US20020035522A1 (en) * 2000-05-12 2002-03-21 Al Pilcher Method of providing an inventory of digital images and product
US20020053087A1 (en) * 2000-10-27 2002-05-02 Asahi Kogaku Kogyo Kabushiki Kaisha Internet camera system
US20020059343A1 (en) * 2000-11-10 2002-05-16 Masahiro Kurishima Client apparatus and recording medium that records a program thereof
US20020065844A1 (en) * 2000-11-30 2002-05-30 Rich Robinson Metadata internet platform for enabling customization of tags in digital images
US20020087601A1 (en) * 2000-12-29 2002-07-04 Anderson Eric C. Client-server system for merging of metadata with images
US20020087622A1 (en) * 2000-12-29 2002-07-04 Anderson Eric C. Meta-application architecture for integrating photo-service websites for browser-enabled devices
US20020108054A1 (en) * 2001-02-02 2002-08-08 Moore Christopher S. Solid-state memory device storing program code and methods for use therewith
US20020135685A1 (en) * 2000-12-28 2002-09-26 Naoki Tsunoda Digital camera device
US20020149677A1 (en) * 2001-04-09 2002-10-17 Michael Wright Digital camera with communications functionality
US6486914B1 (en) * 1998-02-27 2002-11-26 Flashpoint Technology, Inc. Method and system for controlling user interaction in a digital imaging device using dynamic overlay bars
US20020196284A1 (en) * 1994-01-27 2002-12-26 Berquist David T. Software notes
US20030063090A1 (en) * 2001-02-28 2003-04-03 Christian Kraft Communication terminal handling animations
US20030078963A1 (en) * 2001-10-24 2003-04-24 Parry Travis J. Network system and method for automatic posting of digital images
US20030081266A1 (en) * 2001-10-31 2003-05-01 Seaman Mark David Systems and methods for generating and implementing an image capture procedure for an image capture device
US6571271B1 (en) * 1999-05-03 2003-05-27 Ricoh Company, Ltd. Networked appliance for recording, storing and serving digital images
US20030117498A1 (en) * 2001-12-22 2003-06-26 Koninklijke Philips Electronics N.V. Description generation
US20030151676A1 (en) * 2001-12-28 2003-08-14 Kazuyuki Seki Input apparatus for image
US20030159042A1 (en) * 1998-06-26 2003-08-21 Eran Steinberg Secure storage device for transfer of digital camera data
US6631508B1 (en) * 2000-06-07 2003-10-07 Xilinx, Inc. Method and apparatus for developing and placing a circuit design
US6631298B1 (en) * 2002-07-31 2003-10-07 Smar Research Corporation System and method for providing information in a particular format
US20030200268A1 (en) * 2002-04-23 2003-10-23 Morris Robert P. Method and system for sharing digital images over a network
US20030202243A1 (en) * 2000-01-26 2003-10-30 Boys Donald R. M. Session container for organizing and annotating photo sessions on device memory cards
US20030234875A1 (en) * 2002-06-19 2003-12-25 Casio Computer Co., Ltd. Imaging apparatus, method of creating album files, and a storage medium that records method of creating album files
US20040004665A1 (en) * 2002-06-25 2004-01-08 Kotaro Kashiwa System for creating content using content project data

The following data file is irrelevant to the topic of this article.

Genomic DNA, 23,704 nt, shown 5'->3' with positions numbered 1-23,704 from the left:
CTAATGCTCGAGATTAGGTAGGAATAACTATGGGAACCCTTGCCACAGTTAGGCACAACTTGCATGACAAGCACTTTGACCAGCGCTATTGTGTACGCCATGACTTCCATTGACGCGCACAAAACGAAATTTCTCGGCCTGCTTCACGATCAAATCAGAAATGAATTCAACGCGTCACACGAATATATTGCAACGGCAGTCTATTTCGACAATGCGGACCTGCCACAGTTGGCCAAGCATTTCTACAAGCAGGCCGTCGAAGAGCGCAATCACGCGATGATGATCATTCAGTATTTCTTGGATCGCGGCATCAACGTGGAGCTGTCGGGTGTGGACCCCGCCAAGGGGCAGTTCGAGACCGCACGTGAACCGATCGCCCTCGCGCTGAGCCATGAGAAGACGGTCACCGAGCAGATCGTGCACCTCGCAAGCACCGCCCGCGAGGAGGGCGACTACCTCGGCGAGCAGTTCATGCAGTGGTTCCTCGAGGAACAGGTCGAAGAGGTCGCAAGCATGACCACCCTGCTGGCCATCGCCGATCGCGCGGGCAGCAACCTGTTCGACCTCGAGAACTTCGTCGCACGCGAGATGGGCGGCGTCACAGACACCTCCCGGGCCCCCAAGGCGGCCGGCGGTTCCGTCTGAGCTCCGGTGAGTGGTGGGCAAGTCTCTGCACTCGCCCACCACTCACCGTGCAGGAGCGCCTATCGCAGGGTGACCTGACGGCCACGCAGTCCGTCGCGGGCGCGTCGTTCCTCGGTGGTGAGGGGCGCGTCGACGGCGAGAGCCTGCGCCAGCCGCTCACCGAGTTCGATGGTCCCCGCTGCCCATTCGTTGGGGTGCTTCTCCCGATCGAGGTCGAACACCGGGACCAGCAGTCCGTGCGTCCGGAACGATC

US20040041925A1 (en) * 2002-08-28 2004-03-04 Casio Computer Co., Ltd. Photographing apparatus capable of multilingual display
US20040046868A1 (en) * 2000-07-26 2004-03-11 Anderson Eric C. Automatically configuring a web-enabled digital camera to access the Internet
US20040054659A1 (en) * 2002-09-13 2004-03-18 Eastman Kodak Company Method software program for creating an image product having predefined criteria
US20040054483A1 (en) * 2002-09-17 2004-03-18 Hydrogenics Corporation System and method for controlling a fuel cell testing device
US20040095474A1 (en) * 2002-11-11 2004-05-20 Isao Matsufune Imaging apparatus using imaging template
US20040098269A1 (en) * 2001-02-05 2004-05-20 Mark Wise Method, system and apparatus for creating and accessing a hierarchical database in a format optimally suited to real estate listings
US6779153B1 (en) * 1998-12-11 2004-08-17 Microsoft Corporation Creation of web pages through synchronization
US20040167750A1 (en) * 2003-02-24 2004-08-26 Pagnano Marco Aurelio De Oliveira Arrangements and methods for monitoring processes and devices using a web service
US20040201752A1 (en) * 2003-04-11 2004-10-14 Parulski Kenneth A. Using favorite digital images to organize and identify electronic albums
US20040201692A1 (en) * 2003-04-11 2004-10-14 Parulski Kenneth A. Classifying digital images as favorite images using a digital camera
US20040205286A1 (en) * 2003-04-11 2004-10-14 Bryant Steven M. Grouping digital images using a digital camera
US20040201690A1 (en) * 2003-04-11 2004-10-14 Bryant Steven M. Digital camera including an on-line sales mode
US20040201691A1 (en) * 2003-04-11 2004-10-14 Bryant Steven M. Method for producing electronic job pages
US20040210878A1 (en) * 2003-04-15 2004-10-21 Pagnano Marco Aurelio De Oliveira Arrangements, storage mediums and methods for transmitting a non-proprietary language Device Description file associated with a field device using a Web Service
US20040229954A1 (en) * 2003-05-16 2004-11-18 Macdougall Diane Elaine Selective manipulation of triglyceride, HDL and LDL parameters with 6-(5-carboxy-5-methyl-hexyloxy)-2,2-dimethylhexanoic acid monocalcium salt
US20040230582A1 (en) * 2003-05-13 2004-11-18 Pagnano Marco Aurelio De Oliveira Arrangement, storage medium and method for providing information which is obtained via a device type manager, and transmitted in an extensible mark-up language format or a hypertext mark-up language format
US20040267467A1 (en) * 2002-09-17 2004-12-30 Gopal Ravi B Alarm recovery system and method for fuel cell testing systems